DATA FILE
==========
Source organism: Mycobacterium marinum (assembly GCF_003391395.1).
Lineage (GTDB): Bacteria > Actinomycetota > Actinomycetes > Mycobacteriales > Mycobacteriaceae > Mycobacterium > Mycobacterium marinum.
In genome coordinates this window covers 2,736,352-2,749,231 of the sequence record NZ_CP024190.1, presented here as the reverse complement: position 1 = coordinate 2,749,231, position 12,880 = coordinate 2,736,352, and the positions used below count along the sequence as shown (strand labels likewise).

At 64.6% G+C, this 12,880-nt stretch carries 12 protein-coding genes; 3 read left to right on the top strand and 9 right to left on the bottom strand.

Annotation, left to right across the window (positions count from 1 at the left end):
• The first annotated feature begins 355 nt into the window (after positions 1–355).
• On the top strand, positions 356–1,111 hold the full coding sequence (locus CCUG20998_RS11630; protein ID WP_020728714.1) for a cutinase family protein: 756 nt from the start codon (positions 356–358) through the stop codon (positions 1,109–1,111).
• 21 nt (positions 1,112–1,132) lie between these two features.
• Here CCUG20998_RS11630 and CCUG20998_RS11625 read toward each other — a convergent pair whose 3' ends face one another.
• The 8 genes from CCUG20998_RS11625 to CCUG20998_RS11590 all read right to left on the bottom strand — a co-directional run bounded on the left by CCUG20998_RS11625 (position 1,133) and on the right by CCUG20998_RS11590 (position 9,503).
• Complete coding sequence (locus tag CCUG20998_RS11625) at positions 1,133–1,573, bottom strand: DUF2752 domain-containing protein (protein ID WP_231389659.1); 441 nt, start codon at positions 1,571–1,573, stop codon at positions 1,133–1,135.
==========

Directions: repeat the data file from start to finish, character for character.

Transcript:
Source organism: Mycobacterium marinum (assembly GCF_003391395.1).
Lineage (GTDB): Bacteria > Actinomycetota > Actinomycetes > Mycobacteriales > Mycobacteriaceae > Mycobacterium > Mycobacterium marinum.
In genome coordinates this window covers 2,736,352-2,749,231 of the sequence record NZ_CP024190.1, presented here as the reverse complement: position 1 = coordinate 2,749,231, position 12,880 = coordinate 2,736,352, and the positions used below count along the sequence as shown (strand labels likewise).

At 64.6% G+C, this 12,880-nt stretch carries 12 protein-coding genes; 3 read left to right on the top strand and 9 right to left on the bottom strand.

Annotation, left to right across the window (positions count from 1 at the left end):
• The first annotated feature begins 355 nt into the window (after positions 1–355).
• On the top strand, positions 356–1,111 hold the full coding sequence (locus CCUG20998_RS11630; protein ID WP_020728714.1) for a cutinase family protein: 756 nt from the start codon (positions 356–358) through the stop codon (positions 1,109–1,111).
• 21 nt (positions 1,112–1,132) lie between these two features.
• Here CCUG20998_RS11630 and CCUG20998_RS11625 read toward each other — a convergent pair whose 3' ends face one another.
• The 8 genes from CCUG20998_RS11625 to CCUG20998_RS11590 all read right to left on the bottom strand — a co-directional run bounded on the left by CCUG20998_RS11625 (position 1,133) and on the right by CCUG20998_RS11590 (position 9,503).
• Complete coding sequence (locus tag CCUG20998_RS11625) at positions 1,133–1,573, bottom strand: DUF2752 domain-containing protein (protein ID WP_231389659.1); 441 nt, start codon at positions 1,571–1,573, stop codon at positions 1,133–1,135.